If you thought the footballing year peaked when England won the Arnold Clark Cup and Millie Bright shared the golden boot with Alexia Putellas…well, you’d be right, but Tuesday evening is a pretty close second.
England have reached the final of Euro 2022.
As sentences go, that’s a relatively decent one.
After a decade spent falling at the penultimate hurdle and often in the most heartbreaking of fashions – Laura Bassett’s own goal, Steph Houghton’s missed penalty, Ellen White’s offside toe – the Lionesses did to Sweden just what Sarina Wiegman’s Netherlands had done to them at this stage five years earlier, with a devastating semi-final victory in front of a raucous home crowd.
However, the win was not quite as straightforward as the 4-0 scoreline would suggest. A pivotal few minutes unfolded just after the hour mark that ensured a potentially nervy evening was instead a comfortable one.
With Sweden knocking on the door in an attempt to halve the deficit, Mary Earps produced a spectacular save – her third big stop of the evening – to stretch and tip a Stina Blackstenius header over the bar.
Moments later, Alessia Russo saw an effort from point blank range saved by Hedvig Lindahl, before collecting the rebound with her back to goal and sending an audacious back heel through the Sweden goalkeeper’s legs.
“Once it fell back to me I thought: right, what’s the quickest route for this ball to get back in the net, because I should have scored in the first place,” Russo recalled. “I just swung at it and luckily it hit the back of the net.
“To score in a semi-final and to progress into the final is a huge highlight of my career. And yeah, I don’t normally score back heels and I don’t think you’ll ever see one again, but I’ll take it for now.”
Having produced a sublime turn to slot home her second during England’s group stage victory over Northern Ireland, the Manchester United striker outdid herself with this outrageous piece of skill.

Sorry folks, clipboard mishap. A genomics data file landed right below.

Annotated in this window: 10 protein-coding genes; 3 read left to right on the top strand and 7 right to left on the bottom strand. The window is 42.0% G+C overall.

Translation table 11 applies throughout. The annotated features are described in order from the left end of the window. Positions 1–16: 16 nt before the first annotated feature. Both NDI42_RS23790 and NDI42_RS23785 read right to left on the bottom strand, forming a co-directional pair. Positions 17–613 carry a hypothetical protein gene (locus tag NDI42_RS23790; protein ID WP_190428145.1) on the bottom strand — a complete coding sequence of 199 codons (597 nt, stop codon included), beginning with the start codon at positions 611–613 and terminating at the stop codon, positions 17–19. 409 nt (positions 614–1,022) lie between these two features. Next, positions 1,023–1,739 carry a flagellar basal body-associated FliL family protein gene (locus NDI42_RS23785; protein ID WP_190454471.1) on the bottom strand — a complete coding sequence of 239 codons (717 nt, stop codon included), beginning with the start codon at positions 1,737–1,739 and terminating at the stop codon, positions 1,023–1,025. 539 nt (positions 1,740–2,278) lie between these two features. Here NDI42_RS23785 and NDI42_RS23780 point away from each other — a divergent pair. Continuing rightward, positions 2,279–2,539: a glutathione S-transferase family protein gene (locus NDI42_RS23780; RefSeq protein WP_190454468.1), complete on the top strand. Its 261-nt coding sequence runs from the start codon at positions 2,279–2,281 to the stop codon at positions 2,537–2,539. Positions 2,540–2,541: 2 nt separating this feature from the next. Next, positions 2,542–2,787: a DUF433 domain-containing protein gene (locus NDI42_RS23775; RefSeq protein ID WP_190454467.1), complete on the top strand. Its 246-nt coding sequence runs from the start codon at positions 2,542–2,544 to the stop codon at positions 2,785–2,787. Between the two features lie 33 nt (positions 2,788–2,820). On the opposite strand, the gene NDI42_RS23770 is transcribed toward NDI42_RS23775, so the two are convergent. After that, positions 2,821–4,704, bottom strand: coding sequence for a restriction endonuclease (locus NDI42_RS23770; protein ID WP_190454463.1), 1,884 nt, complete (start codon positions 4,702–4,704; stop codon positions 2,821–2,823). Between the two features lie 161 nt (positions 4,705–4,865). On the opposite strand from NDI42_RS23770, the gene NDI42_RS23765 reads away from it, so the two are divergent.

“You must have so much courage to do such an unpredictable and phenomenal thing like that,” said Wiegman. “No one could ever react on it so it was phenomenal.
“And of course it was the 3-0 so it was like the last, final hit where we knew: okay, now we just consolidate and manage this game.”
The goal was Russo’s fourth of the tournament – all of which have come from the bench.
There have been calls for the Manchester United striker to start ahead of Ellen White, but Wiegman’s starting XI and game plan has remained consistent throughout the tournament. White tires the opposition backline out with her endless running and harrying, before Russo enters the fray as the game become more stretched, and is able to capitalise to devastating affect.
“I think she does everything that she needs to do and she plays really well,” Wiegman replied when asked what Russo needs to do to start. “She plays really well, but before every game we take so many things into consideration.
“She could start but I think with the starting team that have stared every time have done really well too.”
“I’ll take any time I get to play for England,” Russo added. “If that’s the role I’ll take it for sure. I think Ellen does a great job and the whole team wear everyone out. Whenever my chance is there I’ll take it.”